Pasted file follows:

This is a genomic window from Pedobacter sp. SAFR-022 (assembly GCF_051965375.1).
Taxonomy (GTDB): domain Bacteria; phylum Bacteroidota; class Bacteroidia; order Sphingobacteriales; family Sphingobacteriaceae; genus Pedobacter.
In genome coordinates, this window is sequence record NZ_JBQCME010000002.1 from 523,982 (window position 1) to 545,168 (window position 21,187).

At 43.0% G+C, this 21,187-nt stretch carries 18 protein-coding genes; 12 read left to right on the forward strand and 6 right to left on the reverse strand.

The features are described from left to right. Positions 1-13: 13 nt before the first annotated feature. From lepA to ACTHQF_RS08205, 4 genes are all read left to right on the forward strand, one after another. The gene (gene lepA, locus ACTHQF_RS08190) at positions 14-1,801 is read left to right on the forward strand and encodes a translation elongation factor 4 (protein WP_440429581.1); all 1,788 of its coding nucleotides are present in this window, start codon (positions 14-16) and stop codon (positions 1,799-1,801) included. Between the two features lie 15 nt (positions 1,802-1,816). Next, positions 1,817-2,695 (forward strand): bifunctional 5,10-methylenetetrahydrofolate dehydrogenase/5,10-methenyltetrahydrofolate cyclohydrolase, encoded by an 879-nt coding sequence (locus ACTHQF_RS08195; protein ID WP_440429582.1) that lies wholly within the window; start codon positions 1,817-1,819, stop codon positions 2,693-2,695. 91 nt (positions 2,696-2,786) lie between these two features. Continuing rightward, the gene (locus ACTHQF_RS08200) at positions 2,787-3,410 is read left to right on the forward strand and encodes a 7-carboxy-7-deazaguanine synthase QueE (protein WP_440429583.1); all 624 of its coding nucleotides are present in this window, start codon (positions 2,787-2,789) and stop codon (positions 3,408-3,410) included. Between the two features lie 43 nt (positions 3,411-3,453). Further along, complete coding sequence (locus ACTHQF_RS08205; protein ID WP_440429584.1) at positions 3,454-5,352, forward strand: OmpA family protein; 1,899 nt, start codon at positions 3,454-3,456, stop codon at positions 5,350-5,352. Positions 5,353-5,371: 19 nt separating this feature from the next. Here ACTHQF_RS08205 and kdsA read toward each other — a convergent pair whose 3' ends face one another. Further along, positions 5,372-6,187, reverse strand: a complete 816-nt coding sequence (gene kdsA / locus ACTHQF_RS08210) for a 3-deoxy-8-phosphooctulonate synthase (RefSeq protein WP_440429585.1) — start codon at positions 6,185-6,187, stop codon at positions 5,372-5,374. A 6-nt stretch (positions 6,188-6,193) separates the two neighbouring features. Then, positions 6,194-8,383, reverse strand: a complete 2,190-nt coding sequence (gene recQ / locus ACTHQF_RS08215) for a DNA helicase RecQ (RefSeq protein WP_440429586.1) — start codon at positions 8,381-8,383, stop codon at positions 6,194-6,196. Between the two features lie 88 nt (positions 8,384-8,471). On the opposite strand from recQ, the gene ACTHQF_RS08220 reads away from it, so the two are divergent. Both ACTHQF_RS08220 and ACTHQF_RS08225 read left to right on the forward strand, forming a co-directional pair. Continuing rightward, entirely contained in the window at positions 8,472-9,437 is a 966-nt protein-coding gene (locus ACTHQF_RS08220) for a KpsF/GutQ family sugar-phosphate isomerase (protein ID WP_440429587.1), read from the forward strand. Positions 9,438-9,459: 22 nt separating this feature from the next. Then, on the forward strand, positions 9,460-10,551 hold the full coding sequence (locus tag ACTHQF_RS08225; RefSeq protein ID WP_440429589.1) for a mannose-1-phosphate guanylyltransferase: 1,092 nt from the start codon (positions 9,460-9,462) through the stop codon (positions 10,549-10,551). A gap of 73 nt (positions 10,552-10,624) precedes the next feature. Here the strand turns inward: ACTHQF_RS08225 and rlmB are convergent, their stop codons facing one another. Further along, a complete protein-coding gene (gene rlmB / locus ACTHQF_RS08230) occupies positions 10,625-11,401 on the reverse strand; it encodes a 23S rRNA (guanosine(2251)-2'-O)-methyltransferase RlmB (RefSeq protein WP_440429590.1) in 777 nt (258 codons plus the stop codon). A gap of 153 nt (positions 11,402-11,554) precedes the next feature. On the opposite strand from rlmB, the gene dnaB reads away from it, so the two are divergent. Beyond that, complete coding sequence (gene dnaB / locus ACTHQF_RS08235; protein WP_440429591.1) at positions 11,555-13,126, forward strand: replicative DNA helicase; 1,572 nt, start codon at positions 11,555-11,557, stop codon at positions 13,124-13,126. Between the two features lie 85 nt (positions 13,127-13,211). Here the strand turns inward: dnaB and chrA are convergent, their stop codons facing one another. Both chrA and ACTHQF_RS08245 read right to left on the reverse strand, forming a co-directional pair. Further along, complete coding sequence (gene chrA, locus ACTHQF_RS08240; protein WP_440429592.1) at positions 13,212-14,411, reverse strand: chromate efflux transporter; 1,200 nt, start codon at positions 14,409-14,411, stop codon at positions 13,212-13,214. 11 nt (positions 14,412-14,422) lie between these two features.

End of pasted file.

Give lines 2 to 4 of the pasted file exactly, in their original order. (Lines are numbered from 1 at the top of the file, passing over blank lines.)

Taxonomy (GTDB): domain Bacteria; phylum Bacteroidota; class Bacteroidia; order Sphingobacteriales; family Sphingobacteriaceae; genus Pedobacter.
In genome coordinates, this window is sequence record NZ_JBQCME010000002.1 from 523,982 (window position 1) to 545,168 (window position 21,187).

At 43.0% G+C, this 21,187-nt stretch carries 18 protein-coding genes; 12 read left to right on the forward strand and 6 right to left on the reverse strand.